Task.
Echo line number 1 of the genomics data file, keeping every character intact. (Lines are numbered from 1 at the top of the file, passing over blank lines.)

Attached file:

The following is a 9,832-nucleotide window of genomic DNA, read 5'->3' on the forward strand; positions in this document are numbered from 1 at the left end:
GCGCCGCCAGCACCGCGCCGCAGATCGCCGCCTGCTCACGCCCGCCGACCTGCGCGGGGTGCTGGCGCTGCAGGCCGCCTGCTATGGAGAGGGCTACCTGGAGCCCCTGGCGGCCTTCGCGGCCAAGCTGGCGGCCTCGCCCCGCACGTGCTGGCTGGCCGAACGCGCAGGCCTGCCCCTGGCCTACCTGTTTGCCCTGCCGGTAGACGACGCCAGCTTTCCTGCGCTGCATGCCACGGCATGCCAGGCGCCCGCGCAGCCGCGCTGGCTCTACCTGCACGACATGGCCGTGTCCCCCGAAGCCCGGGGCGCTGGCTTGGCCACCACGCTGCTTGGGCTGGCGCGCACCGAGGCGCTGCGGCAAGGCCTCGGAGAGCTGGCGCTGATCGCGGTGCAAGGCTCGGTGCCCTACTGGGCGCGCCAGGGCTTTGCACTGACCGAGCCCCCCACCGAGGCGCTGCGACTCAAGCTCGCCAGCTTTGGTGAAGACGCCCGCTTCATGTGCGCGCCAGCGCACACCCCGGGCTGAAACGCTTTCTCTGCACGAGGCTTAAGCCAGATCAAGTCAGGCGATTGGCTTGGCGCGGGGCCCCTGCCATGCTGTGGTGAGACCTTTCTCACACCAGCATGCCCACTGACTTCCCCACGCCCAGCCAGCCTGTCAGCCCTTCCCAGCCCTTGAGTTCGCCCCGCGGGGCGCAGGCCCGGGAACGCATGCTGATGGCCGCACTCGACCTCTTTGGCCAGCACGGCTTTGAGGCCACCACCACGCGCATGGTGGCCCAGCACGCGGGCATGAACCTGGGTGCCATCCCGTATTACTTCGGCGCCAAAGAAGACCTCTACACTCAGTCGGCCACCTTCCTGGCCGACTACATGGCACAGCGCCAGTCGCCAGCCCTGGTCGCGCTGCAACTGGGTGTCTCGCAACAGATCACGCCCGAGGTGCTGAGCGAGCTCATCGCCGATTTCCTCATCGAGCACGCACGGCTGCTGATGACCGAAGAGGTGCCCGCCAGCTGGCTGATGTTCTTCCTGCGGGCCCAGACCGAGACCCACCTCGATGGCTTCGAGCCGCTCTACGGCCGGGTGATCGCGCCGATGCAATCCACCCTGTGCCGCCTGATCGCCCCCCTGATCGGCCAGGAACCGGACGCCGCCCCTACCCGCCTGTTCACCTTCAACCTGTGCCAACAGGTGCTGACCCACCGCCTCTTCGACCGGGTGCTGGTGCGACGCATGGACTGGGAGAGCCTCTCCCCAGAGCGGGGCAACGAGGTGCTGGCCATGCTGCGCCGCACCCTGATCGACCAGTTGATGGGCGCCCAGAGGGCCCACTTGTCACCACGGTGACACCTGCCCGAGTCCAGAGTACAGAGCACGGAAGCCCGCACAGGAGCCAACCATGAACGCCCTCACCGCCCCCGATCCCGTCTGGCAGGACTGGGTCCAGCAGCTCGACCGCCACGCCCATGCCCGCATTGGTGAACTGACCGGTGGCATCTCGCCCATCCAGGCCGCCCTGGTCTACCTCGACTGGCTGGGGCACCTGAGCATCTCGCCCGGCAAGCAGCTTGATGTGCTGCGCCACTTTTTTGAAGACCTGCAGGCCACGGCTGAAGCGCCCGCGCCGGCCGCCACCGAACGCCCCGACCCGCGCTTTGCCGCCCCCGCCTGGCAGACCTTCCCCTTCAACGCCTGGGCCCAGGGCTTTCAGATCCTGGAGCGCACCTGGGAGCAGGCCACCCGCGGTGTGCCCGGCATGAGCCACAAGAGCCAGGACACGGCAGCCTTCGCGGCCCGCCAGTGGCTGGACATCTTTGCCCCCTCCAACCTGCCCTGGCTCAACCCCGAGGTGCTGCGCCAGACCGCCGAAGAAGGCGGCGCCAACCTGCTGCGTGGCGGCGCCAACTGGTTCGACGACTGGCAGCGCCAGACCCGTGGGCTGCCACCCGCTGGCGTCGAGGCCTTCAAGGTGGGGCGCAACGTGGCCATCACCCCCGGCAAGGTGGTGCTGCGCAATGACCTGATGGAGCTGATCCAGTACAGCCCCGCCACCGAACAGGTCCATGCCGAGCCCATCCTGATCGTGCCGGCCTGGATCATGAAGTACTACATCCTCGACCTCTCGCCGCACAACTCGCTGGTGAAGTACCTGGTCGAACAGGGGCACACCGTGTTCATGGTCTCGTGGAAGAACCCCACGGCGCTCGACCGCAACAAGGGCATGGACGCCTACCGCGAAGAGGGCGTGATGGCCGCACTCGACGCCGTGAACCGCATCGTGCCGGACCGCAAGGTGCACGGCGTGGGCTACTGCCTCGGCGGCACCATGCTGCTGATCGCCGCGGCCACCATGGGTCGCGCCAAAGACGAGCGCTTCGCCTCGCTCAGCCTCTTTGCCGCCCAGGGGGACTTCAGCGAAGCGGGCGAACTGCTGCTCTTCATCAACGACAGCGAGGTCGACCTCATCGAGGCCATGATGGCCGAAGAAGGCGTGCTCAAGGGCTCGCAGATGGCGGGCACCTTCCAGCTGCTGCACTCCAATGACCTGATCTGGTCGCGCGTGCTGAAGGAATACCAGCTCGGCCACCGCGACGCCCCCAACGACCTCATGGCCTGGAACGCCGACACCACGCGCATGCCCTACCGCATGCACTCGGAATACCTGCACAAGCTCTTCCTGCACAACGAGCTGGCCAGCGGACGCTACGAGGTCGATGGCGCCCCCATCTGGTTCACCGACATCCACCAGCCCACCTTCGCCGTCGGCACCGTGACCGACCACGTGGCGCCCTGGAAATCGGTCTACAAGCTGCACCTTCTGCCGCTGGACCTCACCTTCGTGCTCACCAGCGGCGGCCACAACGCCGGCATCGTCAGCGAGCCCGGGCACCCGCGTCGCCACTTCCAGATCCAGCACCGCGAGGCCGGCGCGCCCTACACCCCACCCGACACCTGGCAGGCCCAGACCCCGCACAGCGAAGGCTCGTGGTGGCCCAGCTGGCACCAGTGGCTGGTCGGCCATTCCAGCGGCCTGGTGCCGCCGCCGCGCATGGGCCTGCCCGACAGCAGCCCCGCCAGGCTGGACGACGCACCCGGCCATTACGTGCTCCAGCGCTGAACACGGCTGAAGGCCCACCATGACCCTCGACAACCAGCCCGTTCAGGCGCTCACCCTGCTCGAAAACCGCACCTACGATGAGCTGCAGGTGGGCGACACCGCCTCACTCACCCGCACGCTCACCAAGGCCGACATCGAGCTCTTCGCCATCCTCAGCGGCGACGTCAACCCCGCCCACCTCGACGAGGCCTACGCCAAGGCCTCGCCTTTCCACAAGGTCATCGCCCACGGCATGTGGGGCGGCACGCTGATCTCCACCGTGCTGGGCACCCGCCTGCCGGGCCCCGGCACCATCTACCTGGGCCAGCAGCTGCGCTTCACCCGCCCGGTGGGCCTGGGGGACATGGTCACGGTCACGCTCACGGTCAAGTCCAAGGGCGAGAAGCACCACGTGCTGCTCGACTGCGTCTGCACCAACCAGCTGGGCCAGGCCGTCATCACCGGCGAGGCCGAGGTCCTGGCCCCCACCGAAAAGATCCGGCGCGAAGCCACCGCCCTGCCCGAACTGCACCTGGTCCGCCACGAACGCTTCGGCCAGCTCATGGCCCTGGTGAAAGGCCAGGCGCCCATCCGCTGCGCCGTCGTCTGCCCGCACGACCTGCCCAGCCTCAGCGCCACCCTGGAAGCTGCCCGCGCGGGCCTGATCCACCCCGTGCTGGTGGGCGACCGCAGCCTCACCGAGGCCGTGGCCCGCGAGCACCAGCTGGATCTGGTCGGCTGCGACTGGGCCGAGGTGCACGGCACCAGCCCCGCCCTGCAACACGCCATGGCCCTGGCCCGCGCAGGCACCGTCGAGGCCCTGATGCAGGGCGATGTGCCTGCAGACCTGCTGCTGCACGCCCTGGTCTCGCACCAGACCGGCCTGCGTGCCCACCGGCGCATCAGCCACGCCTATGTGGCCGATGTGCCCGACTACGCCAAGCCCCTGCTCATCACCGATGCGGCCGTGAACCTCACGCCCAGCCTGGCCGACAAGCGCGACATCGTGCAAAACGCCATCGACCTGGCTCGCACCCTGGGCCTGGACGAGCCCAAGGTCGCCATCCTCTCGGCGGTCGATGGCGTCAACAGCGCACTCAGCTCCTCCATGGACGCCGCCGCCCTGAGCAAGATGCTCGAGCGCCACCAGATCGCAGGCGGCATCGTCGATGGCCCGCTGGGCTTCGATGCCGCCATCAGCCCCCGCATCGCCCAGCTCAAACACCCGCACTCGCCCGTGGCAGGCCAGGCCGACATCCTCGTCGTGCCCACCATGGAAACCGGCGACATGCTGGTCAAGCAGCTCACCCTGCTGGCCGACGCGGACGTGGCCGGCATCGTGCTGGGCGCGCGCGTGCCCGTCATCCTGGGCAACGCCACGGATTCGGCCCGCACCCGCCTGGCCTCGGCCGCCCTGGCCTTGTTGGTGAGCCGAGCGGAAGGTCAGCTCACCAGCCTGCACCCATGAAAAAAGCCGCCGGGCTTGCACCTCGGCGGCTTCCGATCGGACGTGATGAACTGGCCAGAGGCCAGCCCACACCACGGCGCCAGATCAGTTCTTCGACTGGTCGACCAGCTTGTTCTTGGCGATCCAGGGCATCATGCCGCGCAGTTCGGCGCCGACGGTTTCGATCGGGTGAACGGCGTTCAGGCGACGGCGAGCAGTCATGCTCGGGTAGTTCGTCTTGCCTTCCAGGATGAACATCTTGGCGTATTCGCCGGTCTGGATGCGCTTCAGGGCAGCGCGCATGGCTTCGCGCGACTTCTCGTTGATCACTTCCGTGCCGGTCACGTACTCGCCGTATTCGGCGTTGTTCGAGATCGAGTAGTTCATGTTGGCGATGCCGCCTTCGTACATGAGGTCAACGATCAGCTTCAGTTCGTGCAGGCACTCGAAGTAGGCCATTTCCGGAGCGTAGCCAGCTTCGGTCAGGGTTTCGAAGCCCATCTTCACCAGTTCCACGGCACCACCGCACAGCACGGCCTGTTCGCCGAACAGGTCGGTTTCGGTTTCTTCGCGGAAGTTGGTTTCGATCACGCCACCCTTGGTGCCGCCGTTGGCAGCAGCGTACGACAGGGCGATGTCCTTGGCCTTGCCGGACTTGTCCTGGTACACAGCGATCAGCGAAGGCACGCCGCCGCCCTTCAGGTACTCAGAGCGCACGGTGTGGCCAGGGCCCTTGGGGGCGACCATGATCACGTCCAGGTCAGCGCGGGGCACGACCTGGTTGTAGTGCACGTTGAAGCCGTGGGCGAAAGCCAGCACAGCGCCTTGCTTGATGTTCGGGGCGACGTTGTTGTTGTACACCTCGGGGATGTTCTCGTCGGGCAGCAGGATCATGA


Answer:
The following is a 9,832-nucleotide window of genomic DNA, read 5'->3' on the forward strand; positions in this document are numbered from 1 at the left end: